How Promotional Items And Gifts Act As Tax Deductibles
Consumer interest is money charged on consumer accounts like credit card balance, auto loans, and personal loans. Unlike mortgage’s interest and any interest paid on personal loans, credit cards, student loans, and other unsecured debt are a non-deductible tax liability. Consumer interest is generated from the portion of an item’s purchase price that is not covered by a product guarantee or warranty. Most financial marketing strategies – including many that fall under marketing research – refer to this as “profit” or the “cost of doing business”. The benefits of promotional products and gifts, therefore, are rooted in the consumer’s interest in purchasing those items.
Many studies show that consumers who purchase certain types of merchandise
are more likely to remain with that vendor for a longer period. Consumer interest in particular types of products and services is much higher than consumers’ interest in other items, services, and commodities. Examples of products that consistently top the list of most preferred purchases by consumers include computers, cell phones, televisions, fridges, flat-screen TVs, iPods, and digital camera systems. Other examples of consumer debt that is almost always higher than the interest on that debt include home and auto loans (both secured and unsecured), credit card debt, prescription drugs, department store cards, airline tickets, and amusement park tickets.
One of the major benefits of promotional products and gifts is their ability to create consumer awareness.
The more consumers become aware of a product – or a company – the more likely they are to buy that product or pass along the information about it. This creates a win-win scenario for all parties involved: consumers get to purchase more of a product or service at a reduced cost, companies get to increase their brand recognition and customer loyalty and the advertising community gets to make more money. In today’s economy, all of these outcomes are possible.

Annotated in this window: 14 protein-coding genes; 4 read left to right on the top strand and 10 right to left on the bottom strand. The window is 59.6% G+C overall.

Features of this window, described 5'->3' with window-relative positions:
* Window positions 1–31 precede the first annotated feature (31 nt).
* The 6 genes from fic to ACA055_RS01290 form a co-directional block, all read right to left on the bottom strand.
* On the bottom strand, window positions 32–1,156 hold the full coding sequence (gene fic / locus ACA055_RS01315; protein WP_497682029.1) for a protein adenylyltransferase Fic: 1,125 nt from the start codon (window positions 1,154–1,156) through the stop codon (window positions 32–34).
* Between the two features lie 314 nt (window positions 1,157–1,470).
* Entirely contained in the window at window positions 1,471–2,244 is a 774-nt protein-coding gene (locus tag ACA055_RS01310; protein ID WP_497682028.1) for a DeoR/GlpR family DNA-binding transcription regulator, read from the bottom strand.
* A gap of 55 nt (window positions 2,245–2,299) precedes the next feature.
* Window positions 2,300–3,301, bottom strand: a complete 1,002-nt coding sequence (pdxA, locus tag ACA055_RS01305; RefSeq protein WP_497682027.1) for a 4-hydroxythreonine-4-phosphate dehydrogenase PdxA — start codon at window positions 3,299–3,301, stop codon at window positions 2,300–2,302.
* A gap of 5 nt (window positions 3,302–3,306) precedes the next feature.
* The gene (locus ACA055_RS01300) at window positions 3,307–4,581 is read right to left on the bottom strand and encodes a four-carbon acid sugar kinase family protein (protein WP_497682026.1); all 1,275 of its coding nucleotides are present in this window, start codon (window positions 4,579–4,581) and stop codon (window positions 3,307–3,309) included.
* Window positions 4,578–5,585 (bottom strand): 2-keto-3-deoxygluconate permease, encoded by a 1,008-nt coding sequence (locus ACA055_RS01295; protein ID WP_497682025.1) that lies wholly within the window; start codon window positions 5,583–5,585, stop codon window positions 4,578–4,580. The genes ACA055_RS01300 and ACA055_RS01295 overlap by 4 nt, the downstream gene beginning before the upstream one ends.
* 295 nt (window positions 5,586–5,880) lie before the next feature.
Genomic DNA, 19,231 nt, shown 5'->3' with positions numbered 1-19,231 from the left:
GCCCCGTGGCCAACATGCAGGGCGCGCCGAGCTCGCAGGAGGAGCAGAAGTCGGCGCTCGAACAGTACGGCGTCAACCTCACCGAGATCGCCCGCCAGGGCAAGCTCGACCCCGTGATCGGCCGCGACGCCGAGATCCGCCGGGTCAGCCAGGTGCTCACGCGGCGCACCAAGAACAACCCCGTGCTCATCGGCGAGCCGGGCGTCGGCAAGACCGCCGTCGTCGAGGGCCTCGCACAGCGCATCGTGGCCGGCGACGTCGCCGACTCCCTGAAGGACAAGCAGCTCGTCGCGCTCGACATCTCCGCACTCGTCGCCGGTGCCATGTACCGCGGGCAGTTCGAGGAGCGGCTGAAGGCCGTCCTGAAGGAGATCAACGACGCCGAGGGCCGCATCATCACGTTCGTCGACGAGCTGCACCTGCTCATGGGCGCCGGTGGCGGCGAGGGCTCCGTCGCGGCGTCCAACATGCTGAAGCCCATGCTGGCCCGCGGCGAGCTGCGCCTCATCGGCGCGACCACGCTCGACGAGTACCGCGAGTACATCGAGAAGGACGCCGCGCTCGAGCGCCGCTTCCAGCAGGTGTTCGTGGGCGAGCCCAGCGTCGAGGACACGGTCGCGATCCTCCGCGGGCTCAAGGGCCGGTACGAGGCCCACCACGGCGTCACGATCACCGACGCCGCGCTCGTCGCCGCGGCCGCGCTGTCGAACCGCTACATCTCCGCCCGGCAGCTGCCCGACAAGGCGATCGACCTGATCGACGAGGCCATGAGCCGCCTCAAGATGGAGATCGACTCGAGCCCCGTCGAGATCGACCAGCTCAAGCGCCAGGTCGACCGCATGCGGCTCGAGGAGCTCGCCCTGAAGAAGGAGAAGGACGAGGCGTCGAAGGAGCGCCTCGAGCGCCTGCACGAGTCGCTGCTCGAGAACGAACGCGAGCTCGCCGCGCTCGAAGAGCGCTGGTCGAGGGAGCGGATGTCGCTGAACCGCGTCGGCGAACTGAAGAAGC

A second example
of how promotional items and gifts work to create more consumer interest takes into account how consumers can use them to reduce their spending. For example, a high interest rate or excessive credit card debt can be easily combated by a low-interest personal loan with a longer repayment term. The increased spending will then be used to pay off the consumer loans with higher rates so that the consumer interest does not spike. In this example, interest on consumer loans is not a driver of increased spending, but rather a means to an end. Consumers who have high amounts of consumer credit card debt, on the other hand, may use a lower interest rate loan to pay off their loans quicker thereby reducing their financial debt to lenders and having lower payments overall.
A third example
is how promotional items and gifts act as a tax-deductible investment. High-end consumer goods and services such as computers, televisions, and flat-screen TVs can be bought with tax deductions. These tax-deductible purchases are not only made for the consumer but are also made for the business, the consumer patronizes. As is always the case, these purchases are made to use over a long period to build a larger wealth deposit.
Promotional items can be used to provide the means to overcome consumer debt
by acting as tax-deductible investment vehicles. They can also be used to create more consumer debt by increasing the amounts of consumer credit card debt in a consumer’s portfolio. With all three of these actions, a stronger financial position and lower interest rates are possible. The increased disposable income, higher investment income, and lower interest charges are just some of the benefits of using promotional items and gifts to increase consumer debt.